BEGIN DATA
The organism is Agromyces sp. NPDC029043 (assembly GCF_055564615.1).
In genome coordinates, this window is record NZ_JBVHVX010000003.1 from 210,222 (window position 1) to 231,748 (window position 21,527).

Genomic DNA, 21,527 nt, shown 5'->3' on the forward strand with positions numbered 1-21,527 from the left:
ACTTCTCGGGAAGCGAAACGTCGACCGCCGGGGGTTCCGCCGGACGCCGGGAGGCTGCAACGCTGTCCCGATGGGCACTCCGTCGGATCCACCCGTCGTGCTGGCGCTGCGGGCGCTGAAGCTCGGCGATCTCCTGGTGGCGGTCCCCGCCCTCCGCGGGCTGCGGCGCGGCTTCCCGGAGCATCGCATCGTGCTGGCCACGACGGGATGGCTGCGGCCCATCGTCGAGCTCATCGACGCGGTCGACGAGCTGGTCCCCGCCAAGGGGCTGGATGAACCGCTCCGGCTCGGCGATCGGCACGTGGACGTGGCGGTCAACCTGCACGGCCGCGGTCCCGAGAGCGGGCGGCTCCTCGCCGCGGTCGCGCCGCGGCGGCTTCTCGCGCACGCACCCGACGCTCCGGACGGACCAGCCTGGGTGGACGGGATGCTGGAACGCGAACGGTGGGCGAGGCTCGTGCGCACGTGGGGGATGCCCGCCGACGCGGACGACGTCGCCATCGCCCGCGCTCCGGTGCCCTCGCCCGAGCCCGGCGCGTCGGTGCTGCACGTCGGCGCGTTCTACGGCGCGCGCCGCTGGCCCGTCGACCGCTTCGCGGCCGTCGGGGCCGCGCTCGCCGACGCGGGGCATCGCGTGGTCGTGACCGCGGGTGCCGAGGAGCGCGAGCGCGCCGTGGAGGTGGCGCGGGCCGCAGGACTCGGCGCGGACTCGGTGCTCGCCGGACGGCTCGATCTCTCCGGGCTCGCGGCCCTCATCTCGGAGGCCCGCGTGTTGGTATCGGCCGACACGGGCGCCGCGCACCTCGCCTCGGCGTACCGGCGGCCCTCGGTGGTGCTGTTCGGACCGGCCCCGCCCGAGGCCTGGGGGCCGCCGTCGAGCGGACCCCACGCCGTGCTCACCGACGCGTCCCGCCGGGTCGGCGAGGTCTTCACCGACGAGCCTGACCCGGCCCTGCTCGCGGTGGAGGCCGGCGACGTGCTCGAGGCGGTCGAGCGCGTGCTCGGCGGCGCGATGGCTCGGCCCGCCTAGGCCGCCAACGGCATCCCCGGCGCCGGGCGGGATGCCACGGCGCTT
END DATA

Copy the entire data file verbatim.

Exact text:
The organism is Agromyces sp. NPDC029043 (assembly GCF_055564615.1).
In genome coordinates, this window is record NZ_JBVHVX010000003.1 from 210,222 (window position 1) to 231,748 (window position 21,527).

Genomic DNA, 21,527 nt, shown 5'->3' on the forward strand with positions numbered 1-21,527 from the left:
ACTTCTCGGGAAGCGAAACGTCGACCGCCGGGGGTTCCGCCGGACGCCGGGAGGCTGCAACGCTGTCCCGATGGGCACTCCGTCGGATCCACCCGTCGTGCTGGCGCTGCGGGCGCTGAAGCTCGGCGATCTCCTGGTGGCGGTCCCCGCCCTCCGCGGGCTGCGGCGCGGCTTCCCGGAGCATCGCATCGTGCTGGCCACGACGGGATGGCTGCGGCCCATCGTCGAGCTCATCGACGCGGTCGACGAGCTGGTCCCCGCCAAGGGGCTGGATGAACCGCTCCGGCTCGGCGATCGGCACGTGGACGTGGCGGTCAACCTGCACGGCCGCGGTCCCGAGAGCGGGCGGCTCCTCGCCGCGGTCGCGCCGCGGCGGCTTCTCGCGCACGCACCCGACGCTCCGGACGGACCAGCCTGGGTGGACGGGATGCTGGAACGCGAACGGTGGGCGAGGCTCGTGCGCACGTGGGGGATGCCCGCCGACGCGGACGACGTCGCCATCGCCCGCGCTCCGGTGCCCTCGCCCGAGCCCGGCGCGTCGGTGCTGCACGTCGGCGCGTTCTACGGCGCGCGCCGCTGGCCCGTCGACCGCTTCGCGGCCGTCGGGGCCGCGCTCGCCGACGCGGGGCATCGCGTGGTCGTGACCGCGGGTGCCGAGGAGCGCGAGCGCGCCGTGGAGGTGGCGCGGGCCGCAGGACTCGGCGCGGACTCGGTGCTCGCCGGACGGCTCGATCTCTCCGGGCTCGCGGCCCTCATCTCGGAGGCCCGCGTGTTGGTATCGGCCGACACGGGCGCCGCGCACCTCGCCTCGGCGTACCGGCGGCCCTCGGTGGTGCTGTTCGGACCGGCCCCGCCCGAGGCCTGGGGGCCGCCGTCGAGCGGACCCCACGCCGTGCTCACCGACGCGTCCCGCCGGGTCGGCGAGGTCTTCACCGACGAGCCTGACCCGGCCCTGCTCGCGGTGGAGGCCGGCGACGTGCTCGAGGCGGTCGAGCGCGTGCTCGGCGGCGCGATGGCTCGGCCCGCCTAGGCCGCCAACGGCATCCCCGGCGCCGGGCGGGATGCCACGGCGCTT